The treatment landscape for severe asthma is changing with the advent of new and emerging therapies that hold promise for improving treatment goals and patient outcomes.9 In this sponsored symposium, asthma specialists Busse and Chupp outlined how treatments for other inflammatory conditions have evolved to make remission a realistic treatment goal for patients, and discussed what needs to happen now to turn the aspiration for clinical remission for asthma patients into a reality.
What Is Clinical Remission?
Clinical remission is not a new concept in disease management. It is a commonly used term in cancer, diabetes, and inflammatory conditions such as RA.4,10,11 Definitions vary depending on the symptoms and underlying pathophysiology of the disease in question, but, in general, remission occurs when signs and symptoms have decreased either to a significant degree or completely, and the quality of life has returned to normal.4,10,11
Chupp opened the session by asking the audience whether they believed in the concept of clinical remission for severe asthma. A majority (62%) said they did, whilst 36% were still unsure.
“We want to introduce remission as a therapeutic concept and goal in asthma management. We want to define some of the characteristics, provide a rationale for remission, and present a case for its value for patients. Ideally, we want to be effective in supporting patients to lead to a more normal lifestyle, and making asthma remission an important component of the patient treatment paradigm,” Chupp said.
For RA, early diagnosis in specialist clinics has become an important step in improving treatment success. Chupp went on to explain: “In the 1990s, treatments for RA changed dramatically with the introduction of biologics.”12 Moreover, the concept of treatment changed when patients were seen early in the course of RA and promptly treated with biologics, which were found to modify the course of disease and quell inflammatory changes.13,14
Chupp went on to explain how rheumatologists put forward the hypothesis that they were driving the disease into remission: “The characteristics of having the disease [RA] were there, but the disease endpoints of systemic inflammation and tissue destruction were quelled.”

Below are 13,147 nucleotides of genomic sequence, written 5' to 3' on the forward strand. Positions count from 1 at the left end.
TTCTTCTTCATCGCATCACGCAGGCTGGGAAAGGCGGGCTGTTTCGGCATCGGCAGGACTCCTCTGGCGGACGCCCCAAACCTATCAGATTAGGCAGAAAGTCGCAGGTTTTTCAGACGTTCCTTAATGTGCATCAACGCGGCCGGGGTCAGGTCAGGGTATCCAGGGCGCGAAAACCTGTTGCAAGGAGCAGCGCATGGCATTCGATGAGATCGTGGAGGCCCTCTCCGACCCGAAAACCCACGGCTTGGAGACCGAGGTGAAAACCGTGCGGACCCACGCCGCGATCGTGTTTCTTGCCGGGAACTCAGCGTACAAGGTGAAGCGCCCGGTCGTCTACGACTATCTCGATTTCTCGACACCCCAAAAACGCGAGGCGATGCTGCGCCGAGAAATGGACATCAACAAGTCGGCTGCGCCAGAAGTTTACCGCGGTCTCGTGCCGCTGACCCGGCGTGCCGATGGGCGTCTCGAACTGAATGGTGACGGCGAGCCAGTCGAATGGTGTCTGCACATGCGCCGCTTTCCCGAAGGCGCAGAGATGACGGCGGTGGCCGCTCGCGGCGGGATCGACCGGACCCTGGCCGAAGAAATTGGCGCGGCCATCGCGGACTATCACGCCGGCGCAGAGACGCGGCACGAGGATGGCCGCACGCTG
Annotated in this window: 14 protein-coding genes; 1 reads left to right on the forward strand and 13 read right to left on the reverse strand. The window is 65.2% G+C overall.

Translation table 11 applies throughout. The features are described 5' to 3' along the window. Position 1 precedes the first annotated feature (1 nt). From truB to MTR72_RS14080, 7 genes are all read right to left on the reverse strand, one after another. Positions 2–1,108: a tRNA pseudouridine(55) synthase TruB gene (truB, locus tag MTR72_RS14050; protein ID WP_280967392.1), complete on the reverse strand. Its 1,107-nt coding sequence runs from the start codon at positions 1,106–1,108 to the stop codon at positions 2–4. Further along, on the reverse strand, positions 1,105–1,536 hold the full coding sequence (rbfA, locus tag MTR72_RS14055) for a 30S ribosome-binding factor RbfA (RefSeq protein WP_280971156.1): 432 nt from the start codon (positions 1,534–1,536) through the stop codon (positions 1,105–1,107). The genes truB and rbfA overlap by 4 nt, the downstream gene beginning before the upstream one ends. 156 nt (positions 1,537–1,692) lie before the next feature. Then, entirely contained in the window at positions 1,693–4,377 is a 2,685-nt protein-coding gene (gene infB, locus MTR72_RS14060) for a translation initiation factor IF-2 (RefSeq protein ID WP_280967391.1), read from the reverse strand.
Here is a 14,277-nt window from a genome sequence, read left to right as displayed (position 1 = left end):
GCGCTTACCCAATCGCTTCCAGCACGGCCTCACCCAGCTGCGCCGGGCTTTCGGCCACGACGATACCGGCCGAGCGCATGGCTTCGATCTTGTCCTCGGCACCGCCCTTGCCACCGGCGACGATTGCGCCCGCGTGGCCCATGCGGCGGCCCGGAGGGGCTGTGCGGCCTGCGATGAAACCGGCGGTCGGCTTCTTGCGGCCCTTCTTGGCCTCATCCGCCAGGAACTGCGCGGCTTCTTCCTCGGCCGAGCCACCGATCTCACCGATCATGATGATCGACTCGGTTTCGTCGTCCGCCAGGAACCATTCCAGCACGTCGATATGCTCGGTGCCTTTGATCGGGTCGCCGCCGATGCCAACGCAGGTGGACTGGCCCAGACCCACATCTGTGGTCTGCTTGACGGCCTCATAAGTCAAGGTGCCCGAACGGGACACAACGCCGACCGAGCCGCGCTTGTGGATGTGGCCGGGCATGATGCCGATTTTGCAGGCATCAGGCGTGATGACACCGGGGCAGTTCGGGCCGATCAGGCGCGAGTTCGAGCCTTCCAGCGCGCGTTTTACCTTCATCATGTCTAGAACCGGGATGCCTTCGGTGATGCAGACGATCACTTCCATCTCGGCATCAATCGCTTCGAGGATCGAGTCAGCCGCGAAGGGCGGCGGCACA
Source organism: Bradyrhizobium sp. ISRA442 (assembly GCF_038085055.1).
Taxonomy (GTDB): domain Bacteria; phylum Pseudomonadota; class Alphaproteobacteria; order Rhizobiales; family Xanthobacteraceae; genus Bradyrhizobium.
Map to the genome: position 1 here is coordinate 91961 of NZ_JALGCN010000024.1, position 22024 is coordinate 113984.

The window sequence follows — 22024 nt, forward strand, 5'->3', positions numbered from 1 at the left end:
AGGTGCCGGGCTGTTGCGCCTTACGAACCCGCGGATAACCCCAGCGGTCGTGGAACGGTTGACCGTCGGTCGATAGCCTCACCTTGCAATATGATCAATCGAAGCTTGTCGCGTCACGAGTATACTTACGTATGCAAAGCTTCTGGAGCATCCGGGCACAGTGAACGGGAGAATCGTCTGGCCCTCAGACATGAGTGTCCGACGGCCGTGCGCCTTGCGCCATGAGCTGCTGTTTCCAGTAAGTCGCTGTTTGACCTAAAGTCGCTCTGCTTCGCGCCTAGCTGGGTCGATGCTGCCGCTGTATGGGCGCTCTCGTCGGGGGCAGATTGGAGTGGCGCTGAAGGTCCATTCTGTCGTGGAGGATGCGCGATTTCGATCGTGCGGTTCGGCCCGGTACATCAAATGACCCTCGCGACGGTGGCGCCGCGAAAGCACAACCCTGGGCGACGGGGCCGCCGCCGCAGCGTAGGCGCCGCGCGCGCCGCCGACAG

Although asthma and RA have distinct underlying disease mechanisms, they are both chronic inflammatory conditions that are considered incurable. “Both diseases can progress if left unchecked,” Chupp explained, adding: “In RA, damage occurs in the joints and results in visible disability, whereas in asthma, exacerbations can lead to progressive and irreversible loss of lung function and a vicious cycle of disease, which is underestimated because it is not readily visible.”14-16
The advent of new targeted treatments is making clinical remission a realistic goal for RA, and Chupp believes that, as appropriate endpoints for disease control and patient outcomes are identified and defined, it is now possible to explore the feasibility of achieving clinical remission in severe asthma, too.14,17,18
The Unmet Medical Need: Why Is Clinical Remission Important?
Current guidelines for asthma treatment recommend that physicians and patients aim for adequate symptom control and reducing the risk of exacerbations (Figure 1).19 In addition, within the guidelines, maintenance systemic corticosteroids are recommended as an ‘other controller option’ for people whose symptoms remain uncontrolled despite first-line medication, including short-acting β agonists or long-acting β agonists and ICS. Chupp believes that physicians and patients should raise their ambitions for a greater comprehensive level of asthma control.
“We need to aim for optimal control as an endpoint, not just adequate control,” asserted Chupp. “We have lots of therapeutic options, which is wonderful, but we need to move ahead and think about a future where we identify patients and the factors required to achieve optimal control.”